SAN FRANCISCO, March 6 (Xinhua) -- A radio telescope array project led by the University of California, Berkeley, has received a grant of 5.8 million U.S. dollars to increase the number of dishes from planned 240 to 350, increasing the telescope's sensitivity to radio waves from the period after stars first formed in the early universe.
The grant from the Gordon and Betty Moore Foundation, established by Intel Corporation co-founder Gordon E. Moore and his wife Betty I. Moore in September 2000, to the Hydrogen Epoch of Reionization Array (HERA) project will help build 110 new telescopes, so as to creat a much more sensitive array able to detect faint radio signals at a wavelength of 21 centimeters.
The U.S. National Science Foundation (NSF) awarded the team 10 million dollars last year to boost the number of telescopes to 240, a project being built in South Africa that should be completed in 2018, when the Moore-funded expansion will begin. "Expanding HERA will help us map bubbles of ionization around early galaxies in our universe and will extend our ability to find the earliest signs of star formation in our universe," said HERA lead investigator Aaron Parsons, an associate professor of astronomy at UC Berkeley.
The radio waves to be explored by the array can potentially provide a history of the so-called "epoch of reionization," a period beginning about 400 million years after the Big Bang when the first stars started to form and emitted copious high-energy light that eventually ionized about 90 percent of the hydrogen atoms in the universe. That event allowed starlight to travel uninterrupted through the universe, into telescopes today.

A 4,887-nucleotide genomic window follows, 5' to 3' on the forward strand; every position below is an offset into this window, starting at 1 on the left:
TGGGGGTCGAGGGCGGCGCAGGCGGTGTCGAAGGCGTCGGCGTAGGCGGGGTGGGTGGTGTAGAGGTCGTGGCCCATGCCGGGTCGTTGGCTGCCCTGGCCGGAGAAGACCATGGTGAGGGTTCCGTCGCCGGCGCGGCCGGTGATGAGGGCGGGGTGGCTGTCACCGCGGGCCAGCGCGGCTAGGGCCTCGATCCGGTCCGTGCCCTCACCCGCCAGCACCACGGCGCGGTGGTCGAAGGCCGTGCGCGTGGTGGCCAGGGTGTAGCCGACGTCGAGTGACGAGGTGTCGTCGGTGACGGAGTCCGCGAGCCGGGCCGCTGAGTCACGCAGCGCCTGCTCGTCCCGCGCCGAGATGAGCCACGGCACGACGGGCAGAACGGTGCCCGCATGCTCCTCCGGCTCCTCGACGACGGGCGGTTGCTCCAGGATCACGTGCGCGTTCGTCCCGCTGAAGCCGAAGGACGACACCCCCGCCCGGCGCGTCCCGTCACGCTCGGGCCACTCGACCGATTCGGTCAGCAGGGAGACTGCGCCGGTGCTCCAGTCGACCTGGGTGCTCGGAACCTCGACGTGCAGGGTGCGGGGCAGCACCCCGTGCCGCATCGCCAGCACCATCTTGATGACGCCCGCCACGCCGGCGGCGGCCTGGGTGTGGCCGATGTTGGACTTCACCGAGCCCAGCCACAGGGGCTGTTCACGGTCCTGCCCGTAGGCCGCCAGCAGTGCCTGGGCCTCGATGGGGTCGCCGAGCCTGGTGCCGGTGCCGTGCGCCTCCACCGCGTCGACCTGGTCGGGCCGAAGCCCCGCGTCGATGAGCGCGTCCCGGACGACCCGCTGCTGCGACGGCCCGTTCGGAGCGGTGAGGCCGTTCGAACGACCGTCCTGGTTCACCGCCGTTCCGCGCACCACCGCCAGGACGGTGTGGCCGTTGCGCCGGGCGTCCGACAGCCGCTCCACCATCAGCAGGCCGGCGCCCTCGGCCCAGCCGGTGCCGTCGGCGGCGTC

The Big Bang, theorized as the beginning of the expansion of the universe, took place approximately 13.8 billion years ago.
Using next-generation instrumentation for 21-centimeter cosmology, HERA will probe the 3-D structure of the universe during the very first appearance of stars, galaxies and black holes. The first generation of hot massive stars and black-hole binaries filled the intergalactic medium with X-rays.
"These X-rays would have heated up the hydrogen surrounding galaxies and should produce detectable fluctuations in the 21-centimeter line," Jacqueline Hewitt, lead investigator on the Moore Foundation grant and director of the Massachusetts Institute of Technology (MIT) Kavli Institute for Astrophysics and Space Research, was quoted as saying in a news release from UC Berkeley on Monday. "Measurements of the 'epoch of X-rays' power spectrum could, in principle, distinguish between different scenarios for the very first generation of stars."
The grant from the Moore Foundation was awarded through the MIT, a member of the HERA collaboration that also includes other U.S. universities and research institutes and two institutes in Italy and South Africa.